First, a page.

by Élodie Lévêque, Project Conservator
An extraordinary manuscript collection; the Ormond Collection has been called the ‘most important Anglo-Norman family archive in Ireland’. It encompasses almost 700 years of Irish history, from the first influx of Norman settlers, to the workings of the feudal system, and the Butler family lordship of almost half of Ireland. A project to conserve and re-house the early 13th century deeds from this collection generously supported by The Ireland Funds and the NLI Trust is under way.
These deeds are legal manuscripts that detail the transfer of land ownership from one person to another. Most are handwritten in Latin on parchment (sheep) and many have wax seals – the 13th century ‘rubber stamp’ – verifying their legal status. The project began with assessing the condition of the parchments: many had mould damage, persistent folds and tears, and the original wax seals were broken or had significant losses.
Parchment is made from limed animal skin; including calfskin, sheepskin or goatskin. Before the widespread use of paper, parchment was the most common material for writing for over a thousand years. Parchment making isn’t something you come across every day, so this BBC documentary clip might interest those who’d like to know more. It is an incredibly strong and smooth support, so why had these parchments suffered so? The answer is the damp Irish weather!
Much like our own skin, parchment is incredibly sensitive to moisture and consistently absorbs and releases it. In fact parchment contains 14% water molecules, twice that of average paper. The moisture is held in organic tissues by adsorptive forces and lubricates the collagen fibres making the parchment flexible. This means that if parchment is folded up and put in a dry space, it loses moisture and ‘dries’ into the folded shape, making it very difficult to unfold and read. Equally, if placed somewhere very humid for some time, it will absorb and hold this moisture, creating a damp organic substrate – perfect conditions for mould!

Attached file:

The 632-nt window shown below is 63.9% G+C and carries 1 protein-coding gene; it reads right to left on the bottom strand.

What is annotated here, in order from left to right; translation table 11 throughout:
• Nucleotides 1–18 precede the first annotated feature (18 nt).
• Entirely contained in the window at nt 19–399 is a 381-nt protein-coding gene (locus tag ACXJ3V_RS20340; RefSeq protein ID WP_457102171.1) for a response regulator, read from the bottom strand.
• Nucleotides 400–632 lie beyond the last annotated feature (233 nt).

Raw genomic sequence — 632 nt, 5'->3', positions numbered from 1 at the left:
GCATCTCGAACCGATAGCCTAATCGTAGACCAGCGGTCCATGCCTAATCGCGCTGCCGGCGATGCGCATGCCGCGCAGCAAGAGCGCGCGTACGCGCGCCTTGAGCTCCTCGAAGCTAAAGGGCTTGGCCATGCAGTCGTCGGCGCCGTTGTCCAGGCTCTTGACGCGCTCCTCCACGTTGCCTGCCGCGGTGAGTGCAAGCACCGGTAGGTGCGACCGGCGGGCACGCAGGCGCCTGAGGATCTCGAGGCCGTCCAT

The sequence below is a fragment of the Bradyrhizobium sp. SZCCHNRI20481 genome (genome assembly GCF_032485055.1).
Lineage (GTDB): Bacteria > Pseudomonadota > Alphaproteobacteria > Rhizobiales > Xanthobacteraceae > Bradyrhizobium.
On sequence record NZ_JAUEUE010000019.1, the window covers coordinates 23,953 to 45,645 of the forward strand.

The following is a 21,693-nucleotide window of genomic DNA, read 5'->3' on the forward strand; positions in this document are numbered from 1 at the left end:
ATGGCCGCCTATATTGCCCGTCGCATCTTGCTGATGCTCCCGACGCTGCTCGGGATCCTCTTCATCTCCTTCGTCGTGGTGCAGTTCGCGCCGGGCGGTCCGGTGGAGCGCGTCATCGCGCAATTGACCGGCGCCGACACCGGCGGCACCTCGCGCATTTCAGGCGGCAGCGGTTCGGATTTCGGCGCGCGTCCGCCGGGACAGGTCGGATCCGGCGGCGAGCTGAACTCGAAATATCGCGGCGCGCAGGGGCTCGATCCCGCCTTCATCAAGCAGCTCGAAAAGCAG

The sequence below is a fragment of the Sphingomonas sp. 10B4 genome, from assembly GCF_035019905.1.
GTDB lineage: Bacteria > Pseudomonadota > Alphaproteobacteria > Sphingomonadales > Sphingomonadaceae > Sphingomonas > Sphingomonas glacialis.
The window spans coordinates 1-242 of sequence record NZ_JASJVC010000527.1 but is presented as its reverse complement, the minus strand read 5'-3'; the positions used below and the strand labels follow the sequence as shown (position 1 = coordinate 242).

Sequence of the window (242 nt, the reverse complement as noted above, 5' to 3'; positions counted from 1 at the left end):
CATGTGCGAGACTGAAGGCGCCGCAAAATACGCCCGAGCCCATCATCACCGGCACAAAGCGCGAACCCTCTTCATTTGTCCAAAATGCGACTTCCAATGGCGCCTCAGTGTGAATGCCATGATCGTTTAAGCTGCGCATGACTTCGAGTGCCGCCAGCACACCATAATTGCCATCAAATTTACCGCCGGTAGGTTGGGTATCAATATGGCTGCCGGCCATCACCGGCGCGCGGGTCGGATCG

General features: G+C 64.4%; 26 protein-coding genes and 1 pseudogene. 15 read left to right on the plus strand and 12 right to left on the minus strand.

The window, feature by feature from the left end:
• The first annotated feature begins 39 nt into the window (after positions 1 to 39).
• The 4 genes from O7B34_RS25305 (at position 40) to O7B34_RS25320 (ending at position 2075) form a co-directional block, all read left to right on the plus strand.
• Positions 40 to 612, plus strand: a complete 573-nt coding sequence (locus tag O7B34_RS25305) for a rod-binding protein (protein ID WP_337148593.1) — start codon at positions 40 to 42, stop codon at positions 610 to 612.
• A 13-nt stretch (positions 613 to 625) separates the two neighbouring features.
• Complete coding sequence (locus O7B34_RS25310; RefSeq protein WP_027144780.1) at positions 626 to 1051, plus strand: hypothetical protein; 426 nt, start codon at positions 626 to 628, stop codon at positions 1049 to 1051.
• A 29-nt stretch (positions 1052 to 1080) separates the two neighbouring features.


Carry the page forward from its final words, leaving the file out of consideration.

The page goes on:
Conservation treatments were undertaken to flatten and re-house some of the deeds – but removing the creases can be a tricky affair! Full-blown exposure to liquid water can permanently destroy the parchment altogether. It causes gelatinisation of the fibre structure, which makes the parchment translucent and brittle.
Controlled humidification techniques were used to introduce water vapour to slowly relax the collagen fibres in the parchment. The original parchment makers would have stretched the parchment in a frame, drying it like a drum. While not quite so dramatic, light tensioning methods, incorporating the use of magnets and elastics were also used for these fragile items. The deeds were then left to dry very slowly under controlled weight.
For the mould-damaged deeds, interventive treatment stabilised confetti-like areas of parchment where the mould enzymes had consumed the protein and fat tissues in the skin. The mould also released chromophores (molecular groupings which cause a characteristic colour) which permanently stain the parchment with irregular grey, black and even pink blotches!
Any conservation treatment aims to use the least interventive means of stabilising the object by using reversible and sympathetic materials – fixing like with like. A second support of ‘goldbeater’s skin’, a very thin parchment made of the outer membrane of calf’s intestine, was applied with tepid gelatine solution to these areas and along tears. Missing areas of the deeds were infilled with a specially sourced thin lamb parchment to match the original skin which is incredibly almost 0.3mm thin!
Integral to the original function of the deeds, the wax seals also needed conservation as the beeswax had essentially dried out and fragmented. The broken seals were put back together or consolidated with soft beeswax repairs, toned with pigments to match the original colours.
Once conserved, scholars can now easily access previously hidden text by viewing digital images of the objects. This removes any damaging consequences from direct handling. A new housing system made of archival quality materials was also designed for the whole collection. This helps protect the fragile wax seals with custom protective cushioning while Mylar strips help keep the parchment tensioned – reducing the natural urge of the skins to curl back into a sheep!
A detailed transcription calendar of these Ormond deeds up to the seventeenth century was published in five volumes by the Irish Manuscripts Commission between 1932 and 1943, and is also available online.